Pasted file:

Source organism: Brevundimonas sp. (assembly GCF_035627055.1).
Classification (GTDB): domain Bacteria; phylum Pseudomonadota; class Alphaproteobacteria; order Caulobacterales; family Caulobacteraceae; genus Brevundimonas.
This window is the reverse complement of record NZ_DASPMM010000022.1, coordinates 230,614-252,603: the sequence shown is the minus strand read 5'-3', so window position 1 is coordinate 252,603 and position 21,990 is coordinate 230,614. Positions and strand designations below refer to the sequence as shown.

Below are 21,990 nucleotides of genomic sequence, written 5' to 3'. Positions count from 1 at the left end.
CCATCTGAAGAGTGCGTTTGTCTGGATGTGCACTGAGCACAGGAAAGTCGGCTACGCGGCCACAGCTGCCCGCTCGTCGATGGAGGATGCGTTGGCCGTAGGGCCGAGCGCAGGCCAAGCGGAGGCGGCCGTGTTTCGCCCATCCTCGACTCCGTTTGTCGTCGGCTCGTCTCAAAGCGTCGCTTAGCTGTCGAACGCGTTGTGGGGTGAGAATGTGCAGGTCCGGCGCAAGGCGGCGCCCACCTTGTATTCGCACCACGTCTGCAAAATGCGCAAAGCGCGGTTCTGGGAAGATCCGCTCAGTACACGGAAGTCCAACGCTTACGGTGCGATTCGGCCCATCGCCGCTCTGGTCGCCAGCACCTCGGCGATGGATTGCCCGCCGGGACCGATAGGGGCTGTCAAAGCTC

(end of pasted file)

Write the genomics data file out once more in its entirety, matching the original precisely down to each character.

Source organism: Brevundimonas sp. (assembly GCF_035627055.1).
Classification (GTDB): domain Bacteria; phylum Pseudomonadota; class Alphaproteobacteria; order Caulobacterales; family Caulobacteraceae; genus Brevundimonas.
This window is the reverse complement of record NZ_DASPMM010000022.1, coordinates 230,614-252,603: the sequence shown is the minus strand read 5'-3', so window position 1 is coordinate 252,603 and position 21,990 is coordinate 230,614. Positions and strand designations below refer to the sequence as shown.

Below are 21,990 nucleotides of genomic sequence, written 5' to 3'. Positions count from 1 at the left end.
CCATCTGAAGAGTGCGTTTGTCTGGATGTGCACTGAGCACAGGAAAGTCGGCTACGCGGCCACAGCTGCCCGCTCGTCGATGGAGGATGCGTTGGCCGTAGGGCCGAGCGCAGGCCAAGCGGAGGCGGCCGTGTTTCGCCCATCCTCGACTCCGTTTGTCGTCGGCTCGTCTCAAAGCGTCGCTTAGCTGTCGAACGCGTTGTGGGGTGAGAATGTGCAGGTCCGGCGCAAGGCGGCGCCCACCTTGTATTCGCACCACGTCTGCAAAATGCGCAAAGCGCGGTTCTGGGAAGATCCGCTCAGTACACGGAAGTCCAACGCTTACGGTGCGATTCGGCCCATCGCCGCTCTGGTCGCCAGCACCTCGGCGATGGATTGCCCGCCGGGACCGATAGGGGCTGTCAAAGCTC